"Ma'am, I can't help you. I have to make sure these people get on their flight to Charlotte."

There was nobody in line. Nobody asking for assistance. She told me to go to the customer service desk that I had just walked by that was empty.

So, I walked back down there and waited in line. Again. Thankfully, people had magically appeared behind the counter and I was happy there would be new people to pretend to care.

At this point I had already been on the phone with Rob two more times (International calls #2 and #3). Apparently, the US Airways phone customer service was proving just as unhelpful with getting me unchecked from the original flight. I hung up the phone with Rob when it was my turn at the counter.

I explained my situation: that I apparently needed to be unchecked from my original flight before I could get a ticket. The girl gave me a look like I had just completely surpassed her US Airways skill set. She made a few half-hearted calls, told me she couldn't help and suggest I try again in a half hour.

She assuaged my fears by stating: "Don't worry, you can work with me directly when you come back." Fantastic, I get to interact again with the person that couldn't help me the first time. Wow, what a relief. I feel so much better.

I'd like to pause to state that at no point in this terrible day did anyone try to make my experience even slightly more comfortable. No offer of the US Airways lounge, no offer of a food voucher, not even an apology for what I had endured. Also for the record: by this point, I had been at the airport for about 5 hours.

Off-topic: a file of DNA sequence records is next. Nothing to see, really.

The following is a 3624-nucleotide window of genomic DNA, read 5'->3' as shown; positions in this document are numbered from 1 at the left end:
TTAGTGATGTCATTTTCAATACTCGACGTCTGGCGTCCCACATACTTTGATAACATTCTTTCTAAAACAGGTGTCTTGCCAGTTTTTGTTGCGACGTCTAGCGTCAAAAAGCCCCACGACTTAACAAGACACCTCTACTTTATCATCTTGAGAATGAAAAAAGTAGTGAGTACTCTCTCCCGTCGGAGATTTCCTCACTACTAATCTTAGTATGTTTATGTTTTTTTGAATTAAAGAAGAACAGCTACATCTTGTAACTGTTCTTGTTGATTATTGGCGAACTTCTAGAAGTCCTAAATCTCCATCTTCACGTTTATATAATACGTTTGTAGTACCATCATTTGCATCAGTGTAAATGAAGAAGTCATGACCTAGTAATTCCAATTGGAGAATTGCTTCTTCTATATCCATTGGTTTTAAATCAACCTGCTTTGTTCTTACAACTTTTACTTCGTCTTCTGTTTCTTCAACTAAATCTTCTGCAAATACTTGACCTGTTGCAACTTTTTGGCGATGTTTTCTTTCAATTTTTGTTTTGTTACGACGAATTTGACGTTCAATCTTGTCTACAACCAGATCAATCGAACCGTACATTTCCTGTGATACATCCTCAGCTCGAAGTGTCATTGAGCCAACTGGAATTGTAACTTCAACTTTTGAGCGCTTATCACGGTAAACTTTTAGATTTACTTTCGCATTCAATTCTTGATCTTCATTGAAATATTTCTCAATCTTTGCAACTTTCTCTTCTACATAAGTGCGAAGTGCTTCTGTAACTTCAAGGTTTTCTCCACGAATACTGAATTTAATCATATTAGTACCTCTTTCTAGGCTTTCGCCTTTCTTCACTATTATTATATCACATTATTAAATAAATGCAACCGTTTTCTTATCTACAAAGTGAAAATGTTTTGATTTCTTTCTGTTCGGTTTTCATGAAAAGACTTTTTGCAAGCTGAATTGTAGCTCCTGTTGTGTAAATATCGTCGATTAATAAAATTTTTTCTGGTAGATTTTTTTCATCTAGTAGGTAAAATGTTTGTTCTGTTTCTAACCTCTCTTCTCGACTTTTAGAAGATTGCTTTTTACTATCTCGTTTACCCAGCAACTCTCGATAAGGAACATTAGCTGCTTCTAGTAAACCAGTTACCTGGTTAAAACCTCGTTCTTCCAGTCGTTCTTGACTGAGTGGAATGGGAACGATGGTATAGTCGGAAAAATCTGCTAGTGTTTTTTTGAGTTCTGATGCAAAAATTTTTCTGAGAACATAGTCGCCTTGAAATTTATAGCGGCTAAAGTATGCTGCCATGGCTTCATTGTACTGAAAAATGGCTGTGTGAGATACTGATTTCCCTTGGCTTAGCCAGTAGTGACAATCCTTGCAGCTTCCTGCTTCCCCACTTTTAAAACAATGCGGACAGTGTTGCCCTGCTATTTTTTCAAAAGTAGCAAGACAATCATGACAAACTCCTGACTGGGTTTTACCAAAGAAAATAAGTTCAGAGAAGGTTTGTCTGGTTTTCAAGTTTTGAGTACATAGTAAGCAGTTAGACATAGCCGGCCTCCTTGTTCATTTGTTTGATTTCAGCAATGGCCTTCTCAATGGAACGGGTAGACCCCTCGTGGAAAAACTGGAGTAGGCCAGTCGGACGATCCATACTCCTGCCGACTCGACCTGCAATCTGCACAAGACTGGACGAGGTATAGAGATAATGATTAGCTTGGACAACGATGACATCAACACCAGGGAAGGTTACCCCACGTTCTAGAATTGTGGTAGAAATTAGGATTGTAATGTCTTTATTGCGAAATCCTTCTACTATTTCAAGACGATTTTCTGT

I called Rob in tears. People, I don't cry. It's not really my thing. But, I was jet-lagged and I had four different people tell me they couldn't solve my problem. He did what any awesome husband would do: he set about fixing the problem.

Meanwhile, I headed down to the McDonald's in the terminal to eat my feelings away.  How could four different US Airways employees not only tell me that they couldn't help, but not make any reasonable suggestions for how to fix the problem. They blamed it on another airline and that was that.

After about a half hour Rob called back. By talking with US Airways and Yahoo Travel simultaneously, he was able to make people stay on the phone until they fixed the problem. He assured me that if I went back to my gate (which by this point should have US Airways staff there since the flight was now just about 1.5 hours away) they could print a ticket.

Is there a comment card I can fill out for my husband so that he gets a bonus? Some way his supervisor can give him a badge or certificate or something? Because he was the only person that proved to be useful to me in the Philadelphia Airport - and he was in Italy.

After six hours of hopelessness at the airport, I was able to finally get my ticket.

Moral of the story
When the rapture comes on October 21 I'll be staying put if the only way off the planet and into the arms of God is on a US Airways flight.

So, in case you are wondering. The Five People You Meet in Hell are:

  1. The first customer service woman that walked away.
  2. The second one that pretended to care.
  3. The third one that refused to help because she was busy "assisting" other flyers.
  4. The fourth agent that also pretended to care.
  5. The Russian lady. Just because I find it fascinating that a person can legitimately travel around the world (she was on my flight!) without shoes or luggage. Updated 9:56 a.m.: The Russian lady was on par with this guy. No joke.

Almost made the cut:

  1. The Real Housewives of Crackville sitting in the row in front of me.
  2. The guy two rows up that FLIPPED OUT mid-flight because he had the only empty seat on the plane next to him and refused to let a guy sit there that had a broken chair. I'm no human resources expert, but given Crazy Guy's general attitude, verbal skills and "friendly" demeanor, he has "future US Airways Employee of the month" written all over him.